Germany's Spiegel magazine has reported an incident from 2010, when two pilots nearly passed out as they landed in Cologne. The magazine said contaminated cabin air was suspected.
Aviation expert Dr Steven Wright told BBC Radio 4 that as well as examining the flight recorders, investigators will want to look through the maintenance records for the aircraft.
"For an aircraft to lose 32,000ft in eight minutes is really, really unusual," he said.
BBC News, Seyne-les-Alpes
I'm at the base for all the rescue teams and accident investigators. Helicopters take about four minutes to get to the remote location of the crash site. They found debris and the black box. Night has fallen but helicopters are still taking off. It has been difficult today because of icy rain.
More from the Lufthansa press conference at El Prat Airport in Barcelona, from where the plane took off:
- About 150 relatives and friends have been at the airport today
- The company will disclose more information about nationalities later this evening
- Its investigation team is in contact with law enforcement authorities in the relevant countries
Police say it will take days to recover the bodies due to the treacherous terrain. The airline is arranging transport for family and friends who want to visit the crash site.
Lufthansa's Europe vice president Heike Birlenbach said at a press conference at Barcelona Airport: "We will do our utmost to support the relatives and the friends of these passengers on board. We are now looking into options and possibilities to bring them to the scene which is not yet confirmed. So we'll have to see whether that makes sense."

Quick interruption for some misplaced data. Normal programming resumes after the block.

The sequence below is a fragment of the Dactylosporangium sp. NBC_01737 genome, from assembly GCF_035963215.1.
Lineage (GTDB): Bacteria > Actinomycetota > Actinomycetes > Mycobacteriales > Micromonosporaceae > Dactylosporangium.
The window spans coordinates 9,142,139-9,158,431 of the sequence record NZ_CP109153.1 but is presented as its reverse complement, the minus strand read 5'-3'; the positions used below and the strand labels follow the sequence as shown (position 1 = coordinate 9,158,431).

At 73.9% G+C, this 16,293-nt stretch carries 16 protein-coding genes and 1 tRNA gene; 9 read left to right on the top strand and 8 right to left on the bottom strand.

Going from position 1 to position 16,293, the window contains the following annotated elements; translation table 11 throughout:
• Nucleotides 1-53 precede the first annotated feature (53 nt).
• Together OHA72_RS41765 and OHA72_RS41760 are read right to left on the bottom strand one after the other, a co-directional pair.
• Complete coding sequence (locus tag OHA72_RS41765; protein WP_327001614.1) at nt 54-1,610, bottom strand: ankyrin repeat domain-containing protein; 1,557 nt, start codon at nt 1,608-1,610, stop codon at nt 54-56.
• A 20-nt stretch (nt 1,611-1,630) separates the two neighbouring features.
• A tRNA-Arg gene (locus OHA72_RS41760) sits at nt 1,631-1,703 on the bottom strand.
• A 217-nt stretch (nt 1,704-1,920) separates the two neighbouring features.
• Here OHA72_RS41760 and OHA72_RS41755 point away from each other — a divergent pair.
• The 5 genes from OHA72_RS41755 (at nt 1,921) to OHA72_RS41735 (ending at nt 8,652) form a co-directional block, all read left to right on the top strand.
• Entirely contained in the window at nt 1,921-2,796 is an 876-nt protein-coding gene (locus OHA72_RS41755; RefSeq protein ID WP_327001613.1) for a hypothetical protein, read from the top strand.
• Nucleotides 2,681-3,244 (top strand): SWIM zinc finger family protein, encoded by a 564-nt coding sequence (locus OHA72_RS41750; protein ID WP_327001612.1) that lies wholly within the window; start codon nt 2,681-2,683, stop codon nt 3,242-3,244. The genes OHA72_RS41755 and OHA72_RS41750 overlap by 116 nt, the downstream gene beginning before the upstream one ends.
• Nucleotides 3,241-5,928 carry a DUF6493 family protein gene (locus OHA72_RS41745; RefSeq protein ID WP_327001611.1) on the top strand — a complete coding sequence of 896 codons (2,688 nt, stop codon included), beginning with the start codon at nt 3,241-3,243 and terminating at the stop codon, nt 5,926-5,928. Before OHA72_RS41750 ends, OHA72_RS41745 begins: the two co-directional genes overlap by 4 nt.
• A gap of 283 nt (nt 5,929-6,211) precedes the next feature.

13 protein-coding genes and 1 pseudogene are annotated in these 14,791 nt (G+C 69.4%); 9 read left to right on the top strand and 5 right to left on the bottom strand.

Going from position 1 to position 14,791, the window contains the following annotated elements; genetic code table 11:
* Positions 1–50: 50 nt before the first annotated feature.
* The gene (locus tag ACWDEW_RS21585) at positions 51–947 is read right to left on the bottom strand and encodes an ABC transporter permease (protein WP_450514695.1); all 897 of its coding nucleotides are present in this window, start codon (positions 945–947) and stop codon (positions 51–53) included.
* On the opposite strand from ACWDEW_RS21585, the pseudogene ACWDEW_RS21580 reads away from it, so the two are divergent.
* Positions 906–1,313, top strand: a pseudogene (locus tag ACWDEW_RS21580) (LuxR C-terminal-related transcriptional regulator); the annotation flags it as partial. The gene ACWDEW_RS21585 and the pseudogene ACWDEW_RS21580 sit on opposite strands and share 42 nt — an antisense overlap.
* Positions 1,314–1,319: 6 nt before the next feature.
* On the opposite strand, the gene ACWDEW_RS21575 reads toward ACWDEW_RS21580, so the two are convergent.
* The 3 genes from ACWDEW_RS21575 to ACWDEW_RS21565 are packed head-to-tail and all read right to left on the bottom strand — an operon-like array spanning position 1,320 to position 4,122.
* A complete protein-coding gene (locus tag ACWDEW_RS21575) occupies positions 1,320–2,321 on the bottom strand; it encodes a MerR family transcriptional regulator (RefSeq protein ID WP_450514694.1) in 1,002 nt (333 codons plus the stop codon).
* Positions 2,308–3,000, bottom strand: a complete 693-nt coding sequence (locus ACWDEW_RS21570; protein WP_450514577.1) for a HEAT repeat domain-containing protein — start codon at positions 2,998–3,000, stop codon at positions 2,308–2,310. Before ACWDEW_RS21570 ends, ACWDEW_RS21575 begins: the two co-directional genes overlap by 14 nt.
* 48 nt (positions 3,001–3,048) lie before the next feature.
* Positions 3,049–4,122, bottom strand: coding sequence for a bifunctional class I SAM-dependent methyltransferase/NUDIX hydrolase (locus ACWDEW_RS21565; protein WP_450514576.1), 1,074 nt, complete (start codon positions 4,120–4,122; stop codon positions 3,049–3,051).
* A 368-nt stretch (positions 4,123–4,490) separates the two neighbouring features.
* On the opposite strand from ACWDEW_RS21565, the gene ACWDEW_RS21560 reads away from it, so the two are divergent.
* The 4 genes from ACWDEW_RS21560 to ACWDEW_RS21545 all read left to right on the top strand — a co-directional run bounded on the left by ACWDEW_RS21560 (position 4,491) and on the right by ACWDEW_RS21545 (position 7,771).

An opera house in Duesseldorf says bass baritone Oleg Bryjak was among the 150 people onboard the plane.
The Deutsche Oper am Rhein said Mr Bryjak was on his way back from Barcelona, where he had sung Alberich in Richard Wagner's Siegfried at the Gran Teatre del Liceu.
Director Christoph Meyer said: "We have lost a great performer and a great person in Oleg Bryjak. We are stunned.''
A Germanwings spokeswoman gives details of the aircraft:
- The Airbus A320 had its first flight on 29 November, 1990
- Lufthansa took it into service in 1991 and sold it to Germanwings in 2014
- Its last routine check was in Duesseldorf yesterday
- It had completed 58,313 flight hours
- It mainly focused on short continental flights
- The plane was delayed taking off but a reason could not immediately be given
Lufthansa, which owns Germanwings, says it is working on the assumption that the crash was an accident.
BBC Berlin correspondent
German Chancellor Angela Merkel has said France and Spain and Germany have been plunged into deep sorrow. Two of her cabinet have already been sent to the crash site and she will follow on Wednesday.
Spain's deputy prime minister, Soraya Saenz de Santamaria, says "The minister of development is going to the area to be able to check on what's happening with her French and German counterparts, to see the difficulties this kind of operation might encounter."
She said Spain would co-operate in every aspect including logistics, operations and investigation.
According to Le Monde, French Interior Minister Bernard Cazeneuve has said the flight recorder will be looked at immediately and has been transferred to the Office of Investigations and Analysis, which describes itself on its website as "the French authority responsible for safety investigations into accidents or incidents in civil aviation".
BBC News, Germany
Hundreds of students have gathered outside their school in Haltern. Some lighting candles. Some hug. Some cry.